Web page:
How Long Are Puppies With Parvo Contagious?
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Parvovirus is a deadly disease that has killed thousands of puppies across the globe. It is highly infectious and can travel through neighborhoods rapidly, posing an infection risk to any dog it meets. Whilst pet vaccination has reduced the rates of Parvovirus significantly, its deadly nature makes it a disease to still be feared.
- Parvovirus is a highly infectious and deadly disease that affects dogs, particularly younger puppies who may not have had their full vaccination course.
- A puppy infected with parvovirus will remain contagious to other dogs during its illness and for approximately two weeks after the infection.
- If you believe your dog has been exposed to parvovirus, take them to a vet for immediate testing and treatment.
Parvovirus infects dogs, particularly younger puppies who may not yet have had their full vaccination course. It most commonly affects dogs aged 6 weeks to 6 months, but any age of dog can be infected if they are not vaccinated. Parvo in dogs can affect any breed or gender.
Parvovirus rapidly divides in the gastrointestinal tract causing inflammation and bleeding of the gut. This progresses rapidly to dehydration and emaciation as the intestines are damaged and unable to absorb vital nutrients.
Signs of Parvo include:
- Diarrhea with blood
- Hyper-salivation or drooling
- Rapid weight loss
- Bloated belly
- Refusal to eat or drink anything
All of these signs are fairly classic for Parvo in dogs, and if you notice these signs you need to contact a veterinarian immediately for testing and treatment.
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How Long is Parvo Contagious in Dogs?
Puppies are infectious both before, during, and after their illness. Shedding of the virus sometimes starts even before the clinical signs of Parvovirus occur. This can be as soon as four to five days post-exposure to the virus.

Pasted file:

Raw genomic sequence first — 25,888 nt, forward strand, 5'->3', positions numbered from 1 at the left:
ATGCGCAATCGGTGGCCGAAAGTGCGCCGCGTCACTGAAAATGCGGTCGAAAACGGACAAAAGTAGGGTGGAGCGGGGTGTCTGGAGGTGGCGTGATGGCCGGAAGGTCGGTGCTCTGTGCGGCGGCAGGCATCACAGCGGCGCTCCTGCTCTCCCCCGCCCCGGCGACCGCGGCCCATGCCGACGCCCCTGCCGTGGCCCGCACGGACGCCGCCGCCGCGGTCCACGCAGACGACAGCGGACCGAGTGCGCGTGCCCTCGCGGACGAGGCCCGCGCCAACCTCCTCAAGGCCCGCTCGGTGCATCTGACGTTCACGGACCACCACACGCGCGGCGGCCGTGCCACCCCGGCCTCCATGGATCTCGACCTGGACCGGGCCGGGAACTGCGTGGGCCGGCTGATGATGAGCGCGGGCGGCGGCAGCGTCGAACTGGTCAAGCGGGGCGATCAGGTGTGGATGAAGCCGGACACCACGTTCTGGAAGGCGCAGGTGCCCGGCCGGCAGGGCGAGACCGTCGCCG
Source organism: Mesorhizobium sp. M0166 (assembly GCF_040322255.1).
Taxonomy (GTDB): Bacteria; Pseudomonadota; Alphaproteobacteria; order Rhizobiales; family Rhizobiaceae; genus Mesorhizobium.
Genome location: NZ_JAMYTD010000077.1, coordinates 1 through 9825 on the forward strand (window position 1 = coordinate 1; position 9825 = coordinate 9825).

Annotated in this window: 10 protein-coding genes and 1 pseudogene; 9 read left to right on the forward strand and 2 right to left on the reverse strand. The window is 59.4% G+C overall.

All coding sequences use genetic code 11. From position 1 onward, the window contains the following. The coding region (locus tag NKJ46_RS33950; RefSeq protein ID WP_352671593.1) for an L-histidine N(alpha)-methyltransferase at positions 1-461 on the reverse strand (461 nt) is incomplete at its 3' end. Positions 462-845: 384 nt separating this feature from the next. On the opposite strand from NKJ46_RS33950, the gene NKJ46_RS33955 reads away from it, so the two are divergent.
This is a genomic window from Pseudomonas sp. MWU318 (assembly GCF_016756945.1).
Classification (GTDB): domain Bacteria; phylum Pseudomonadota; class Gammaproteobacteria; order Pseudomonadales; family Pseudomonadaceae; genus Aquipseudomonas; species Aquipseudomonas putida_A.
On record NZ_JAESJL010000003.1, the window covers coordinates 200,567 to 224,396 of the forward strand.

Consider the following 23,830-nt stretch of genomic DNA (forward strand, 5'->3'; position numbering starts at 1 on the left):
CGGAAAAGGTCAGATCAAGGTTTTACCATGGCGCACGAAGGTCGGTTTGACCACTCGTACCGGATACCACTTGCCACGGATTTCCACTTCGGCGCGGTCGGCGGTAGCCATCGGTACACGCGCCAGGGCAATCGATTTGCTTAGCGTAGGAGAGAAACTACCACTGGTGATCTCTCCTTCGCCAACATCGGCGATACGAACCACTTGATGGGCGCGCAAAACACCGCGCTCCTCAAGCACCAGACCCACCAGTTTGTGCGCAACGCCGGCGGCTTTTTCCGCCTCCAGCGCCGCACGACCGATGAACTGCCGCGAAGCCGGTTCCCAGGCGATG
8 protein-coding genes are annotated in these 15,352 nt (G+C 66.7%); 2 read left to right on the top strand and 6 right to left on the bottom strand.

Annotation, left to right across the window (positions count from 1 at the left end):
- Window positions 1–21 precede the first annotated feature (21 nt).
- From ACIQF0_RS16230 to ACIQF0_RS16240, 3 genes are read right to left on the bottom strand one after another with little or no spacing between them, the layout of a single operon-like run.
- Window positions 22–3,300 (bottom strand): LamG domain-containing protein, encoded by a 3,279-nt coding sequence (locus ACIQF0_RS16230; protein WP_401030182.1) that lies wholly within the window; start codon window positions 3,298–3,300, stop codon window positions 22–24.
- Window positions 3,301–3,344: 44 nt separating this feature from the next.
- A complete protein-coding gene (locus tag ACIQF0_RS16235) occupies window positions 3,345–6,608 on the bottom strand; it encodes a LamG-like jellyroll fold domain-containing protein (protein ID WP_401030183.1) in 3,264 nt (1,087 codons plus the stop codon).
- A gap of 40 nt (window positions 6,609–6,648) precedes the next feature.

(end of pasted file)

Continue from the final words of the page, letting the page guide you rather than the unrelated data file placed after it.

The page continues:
The virus will continue to be shed in the feces during an active infection and then for at least two weeks after signs have resolved. Therefore your puppy should have no contact with the outside world at all for two weeks after becoming well again. To make sure you time this correctly, keep a diary with the signs your puppy is showing each day (e.g., 1 bout of diarrhea at 3 pm Friday, May 30th). This will help you track the disease’s progress and show signs of improvement as well as the last day of signs.
Your puppy will be contagious to other dogs the entire time they are unwell and for around two weeks post-infection. It’s important to follow the guidelines below to reduce the chances of disease spreading.
Parvovirus can last long on surfaces, contributing to its highly infectious nature. Parvovirus can survive months on surfaces such as concrete, so infections can still be transmitted to new dogs after your dog is recovered. This is especially important to consider when thinking about bringing another puppy into your home, either to add to your family or even if they are visiting.
Reduce Contamination in Your Home
To reduce the overall viral load in your home, either before your puppy comes home from the vet hospital or during their treatment at home if you are choosing to treat by daily vet visits you need to keep the area scrupulously clean.
Bleach is the best chemical for killing Parvovirus, but its concentrated form can cause side effects if ingested in dogs. Side effects include oral, gastric, and intestinal ulceration, vomiting, and lethargy. When bleaching surfaces, keep your dog out of the area and rinse the surfaces thoroughly with water, and allow them to air dry after scrubbing with bleach.
Whilst bleach is an excellent surface cleaner, it’s not suitable for all furnishing types. Read this blog, for a list of products for laundry and soft furnishings.
You also need to regularly disinfect the soles of the shoes of everyone in the home, as shoes can carry the virus outside of the home and risk exposing other puppies to Parvovirus. Avoid having any guests over to the home whilst your puppy is sick.